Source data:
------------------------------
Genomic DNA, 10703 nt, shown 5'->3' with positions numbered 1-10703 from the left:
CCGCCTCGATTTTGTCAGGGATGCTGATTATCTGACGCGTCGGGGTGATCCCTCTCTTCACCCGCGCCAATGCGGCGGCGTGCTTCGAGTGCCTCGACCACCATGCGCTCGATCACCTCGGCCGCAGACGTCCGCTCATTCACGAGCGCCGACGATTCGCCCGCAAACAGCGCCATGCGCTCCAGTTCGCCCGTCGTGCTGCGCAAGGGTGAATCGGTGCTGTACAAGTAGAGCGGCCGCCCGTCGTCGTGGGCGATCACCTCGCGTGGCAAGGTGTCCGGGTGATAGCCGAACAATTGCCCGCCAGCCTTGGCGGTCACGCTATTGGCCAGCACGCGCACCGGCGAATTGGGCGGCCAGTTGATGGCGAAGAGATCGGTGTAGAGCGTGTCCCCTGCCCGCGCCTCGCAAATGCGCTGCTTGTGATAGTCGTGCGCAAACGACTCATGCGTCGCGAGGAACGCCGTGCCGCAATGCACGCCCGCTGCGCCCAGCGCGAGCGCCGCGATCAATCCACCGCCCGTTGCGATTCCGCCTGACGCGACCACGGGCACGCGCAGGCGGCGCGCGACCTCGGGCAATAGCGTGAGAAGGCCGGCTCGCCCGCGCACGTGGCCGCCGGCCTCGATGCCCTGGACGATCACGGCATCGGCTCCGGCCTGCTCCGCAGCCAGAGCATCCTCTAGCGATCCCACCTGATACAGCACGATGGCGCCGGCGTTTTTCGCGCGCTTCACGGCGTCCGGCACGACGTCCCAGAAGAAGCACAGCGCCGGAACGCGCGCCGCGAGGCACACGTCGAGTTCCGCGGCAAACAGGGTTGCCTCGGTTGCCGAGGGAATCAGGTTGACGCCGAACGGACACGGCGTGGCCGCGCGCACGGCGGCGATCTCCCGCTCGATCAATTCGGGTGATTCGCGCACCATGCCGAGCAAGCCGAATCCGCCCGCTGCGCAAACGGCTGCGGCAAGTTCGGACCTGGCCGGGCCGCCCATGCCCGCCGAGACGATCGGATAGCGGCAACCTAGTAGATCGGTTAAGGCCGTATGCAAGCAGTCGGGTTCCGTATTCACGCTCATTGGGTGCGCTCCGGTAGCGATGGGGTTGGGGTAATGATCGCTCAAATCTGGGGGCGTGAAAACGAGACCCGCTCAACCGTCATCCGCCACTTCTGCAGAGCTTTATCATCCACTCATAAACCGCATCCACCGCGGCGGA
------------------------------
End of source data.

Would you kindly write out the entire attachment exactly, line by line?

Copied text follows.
Genomic DNA, 10703 nt, shown 5'->3' with positions numbered 1-10703 from the left:
CCGCCTCGATTTTGTCAGGGATGCTGATTATCTGACGCGTCGGGGTGATCCCTCTCTTCACCCGCGCCAATGCGGCGGCGTGCTTCGAGTGCCTCGACCACCATGCGCTCGATCACCTCGGCCGCAGACGTCCGCTCATTCACGAGCGCCGACGATTCGCCCGCAAACAGCGCCATGCGCTCCAGTTCGCCCGTCGTGCTGCGCAAGGGTGAATCGGTGCTGTACAAGTAGAGCGGCCGCCCGTCGTCGTGGGCGATCACCTCGCGTGGCAAGGTGTCCGGGTGATAGCCGAACAATTGCCCGCCAGCCTTGGCGGTCACGCTATTGGCCAGCACGCGCACCGGCGAATTGGGCGGCCAGTTGATGGCGAAGAGATCGGTGTAGAGCGTGTCCCCTGCCCGCGCCTCGCAAATGCGCTGCTTGTGATAGTCGTGCGCAAACGACTCATGCGTCGCGAGGAACGCCGTGCCGCAATGCACGCCCGCTGCGCCCAGCGCGAGCGCCGCGATCAATCCACCGCCCGTTGCGATTCCGCCTGACGCGACCACGGGCACGCGCAGGCGGCGCGCGACCTCGGGCAATAGCGTGAGAAGGCCGGCTCGCCCGCGCACGTGGCCGCCGGCCTCGATGCCCTGGACGATCACGGCATCGGCTCCGGCCTGCTCCGCAGCCAGAGCATCCTCTAGCGATCCCACCTGATACAGCACGATGGCGCCGGCGTTTTTCGCGCGCTTCACGGCGTCCGGCACGACGTCCCAGAAGAAGCACAGCGCCGGAACGCGCGCCGCGAGGCACACGTCGAGTTCCGCGGCAAACAGGGTTGCCTCGGTTGCCGAGGGAATCAGGTTGACGCCGAACGGACACGGCGTGGCCGCGCGCACGGCGGCGATCTCCCGCTCGATCAATTCGGGTGATTCGCGCACCATGCCGAGCAAGCCGAATCCGCCCGCTGCGCAAACGGCTGCGGCAAGTTCGGACCTGGCCGGGCCGCCCATGCCCGCCGAGACGATCGGATAGCGGCAACCTAGTAGATCGGTTAAGGCCGTATGCAAGCAGTCGGGTTCCGTATTCACGCTCATTGGGTGCGCTCCGGTAGCGATGGGGTTGGGGTAATGATCGCTCAAATCTGGGGGCGTGAAAACGAGACCCGCTCAACCGTCATCCGCCACTTCTGCAGAGCTTTATCATCCACTCATAAACCGCATCCACCGCGGCGGA